University of Minnesota

Liu Nianchun v. China, Working Group on Arbitrary Detention,
U.N. Doc. E/CN.4/2000/4/Add.1 at 70 (1999).



OPINION No. 16/1999 (CHINA)

Communication addressed to the Government on 11 January 1999

Concerning Liu Nianchun

The State is not a party to the International Covenant on Civil and Political Rights

1. The Working Group on Arbitrary Detention was established by resolution 1991/42 of the Commission on Human Rights. The mandate of the Working Group was clarified and extended by resolution 1997/50. Acting in accordance with its methods of work, the Working Group forwarded to the Government the above-mentioned communication.

2. The Working Group conveys its appreciation to the Government for having forwarded the requisite information in good time.

3. The Working Group regards deprivation of liberty as arbitrary in the following cases:
(i) When it manifestly cannot be justified on any legal basis (such as continued detention after the sentence has been served or despite an applicable amnesty act)
(category I) ;
(ii) When the deprivation of liberty is the result of a judgement or sentence for the exercise of the rights and freedoms proclaimed in articles 7, 13, 14, 18, 19, 20
and 21 of the Universal Declaration of Human Rights and also, in respect of States parties, by articles 12, 18, 19, 21, 22, 25, 26 and 27 of the International
Covenant on Civil and Political Rights (category II);
(iii) When the complete or partial non-observance of the relevant international standards set forth in the Universal Declaration of Human Rights and in the
relevant international instruments accepted by the States concerned relating to the right to a fair trial is of such gravity as to confer on the deprivation of liberty, of
whatever kind, an arbitrary character (category III).

4. In the light of the allegations made, the Working Group welcomes the cooperation of the Government. The Group transmitted the reply of the Government to the source and received its comments. The Group is in a position to render an opinion on the facts and circumstances of the case, in the context of the allegations made and the response of the Government thereto.

5. According to the information brought to the attention of the Working Group, Liu Nianchun, a labour activist and veteran Democracy Wall campaigner, was arrested on 21 May 1995 after signing several petitions. He was apprehended at his home in Beijing, and allegedly held incommunicado for one year without charges and without trial. In July 1996, he was sentenced to three years of re-education through labour.

6. Liu decided to challenge his administrative sentence by suing the Public Security Bureau and the Re-education Through Labour Committee. His case was heard on 17 September 1996. Reportedly, no friends or relatives were able to attend the hearing, and Liu was only allowed to meet his lawyer a few hours before the trial. Two months later, his case was rejected. At the time of submission of the case, Liu Nianchun remained detained at Shuanghe Labour Camp, and his health allegedly was poor. According to the source, his sentence was extended by more than 200 days in May 1997, again without a trial.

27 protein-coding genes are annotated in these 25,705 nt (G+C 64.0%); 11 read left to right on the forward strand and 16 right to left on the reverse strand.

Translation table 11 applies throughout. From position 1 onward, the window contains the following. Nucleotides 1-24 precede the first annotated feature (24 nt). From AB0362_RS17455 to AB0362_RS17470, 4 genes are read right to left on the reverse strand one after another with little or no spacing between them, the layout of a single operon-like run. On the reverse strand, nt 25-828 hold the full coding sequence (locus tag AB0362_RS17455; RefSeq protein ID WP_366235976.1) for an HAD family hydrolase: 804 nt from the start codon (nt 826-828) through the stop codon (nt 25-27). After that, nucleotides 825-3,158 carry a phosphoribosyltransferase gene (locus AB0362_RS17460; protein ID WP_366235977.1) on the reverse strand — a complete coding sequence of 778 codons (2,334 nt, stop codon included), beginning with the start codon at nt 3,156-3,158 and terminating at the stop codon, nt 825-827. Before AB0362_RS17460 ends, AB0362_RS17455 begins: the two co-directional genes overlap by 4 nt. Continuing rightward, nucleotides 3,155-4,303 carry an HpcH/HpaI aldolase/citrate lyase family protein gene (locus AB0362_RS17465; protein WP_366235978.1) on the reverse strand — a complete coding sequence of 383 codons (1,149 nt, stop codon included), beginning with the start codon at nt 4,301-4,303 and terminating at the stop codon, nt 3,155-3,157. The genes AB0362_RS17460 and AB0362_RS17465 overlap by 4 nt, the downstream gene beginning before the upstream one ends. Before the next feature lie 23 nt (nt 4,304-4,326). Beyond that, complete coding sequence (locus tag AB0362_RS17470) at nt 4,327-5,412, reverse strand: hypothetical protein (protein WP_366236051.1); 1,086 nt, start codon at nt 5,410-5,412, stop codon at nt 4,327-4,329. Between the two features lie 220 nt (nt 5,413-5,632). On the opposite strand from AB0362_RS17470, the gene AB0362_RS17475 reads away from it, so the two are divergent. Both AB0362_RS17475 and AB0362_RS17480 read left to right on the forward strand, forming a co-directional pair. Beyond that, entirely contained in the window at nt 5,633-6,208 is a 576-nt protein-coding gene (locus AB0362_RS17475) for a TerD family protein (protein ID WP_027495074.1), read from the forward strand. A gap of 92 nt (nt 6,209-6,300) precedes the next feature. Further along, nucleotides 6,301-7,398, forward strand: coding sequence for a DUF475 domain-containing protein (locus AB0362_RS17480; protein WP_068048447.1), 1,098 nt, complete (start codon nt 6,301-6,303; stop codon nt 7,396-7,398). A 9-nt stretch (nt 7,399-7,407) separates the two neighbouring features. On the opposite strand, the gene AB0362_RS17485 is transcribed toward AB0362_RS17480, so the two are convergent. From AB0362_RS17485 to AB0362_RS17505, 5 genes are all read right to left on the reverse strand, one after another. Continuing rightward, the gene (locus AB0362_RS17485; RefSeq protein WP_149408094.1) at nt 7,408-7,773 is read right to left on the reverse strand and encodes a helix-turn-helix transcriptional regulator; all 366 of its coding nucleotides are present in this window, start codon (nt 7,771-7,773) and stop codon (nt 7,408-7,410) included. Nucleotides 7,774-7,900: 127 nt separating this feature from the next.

7. In its reply, the Government confirms that Liu Nianchun was assigned to three years’ re-education through labour on 14 May 1996, by decision of the Beijing Municipal Re-education Committee.

8. The Government notes that Liu Nianchun objected and on 16 July 1996 requested his wife, Chu Hailan, to submit an administrative appeal to the courts. On 17 September 1996, the Chaoyang District People’s Court in Beijing conducted a public hearing with Chu and the lawyers she had hired. The court determined that the facts in the Re-education Through Labour Committee’s decision were clear, that the evidence was ample, that the law had been correctly applied and the proper legal procedure observed. It therefore upheld the Committee’s decision assigning Liu Nianchun to re-education. Liu objected and appealed to the Beijing No. 2 Higher People’s Court. On 18 March 1997, a collegiate bench constituted by the court conducted a hearing, in which it found that the facts in the decision of the court of first instance were clear, that the law had been correctly applied, and that the trial procedure had been lawful. It accordingly rejected the appeal and upheld the original judgement.

9. Subsequently, considering Liu’s appearance and physical condition in the re-education facility, the Chinese law enforcement authorities decided to allow him to seek medical assistance. Liu and his relatives requested that he be allowed to go to the United States to seek treatment and visit his family, and permission was obtained. He and his family left for the United States on 20 December 1998. According to the Government, his period of re-education was never extended.

10. The Working Group has taken note of the release of Liu Nianchun for health reasons. Having examined all the information submitted to it, and without determining whether the detention of Liu Nianchun was arbitrary or not, the Working Group accordingly decides, and pursuant to paragraph 17 (a) of its working methods, to file the case of Mr. Liu Nianchun.

Adopted on 15 September 1999


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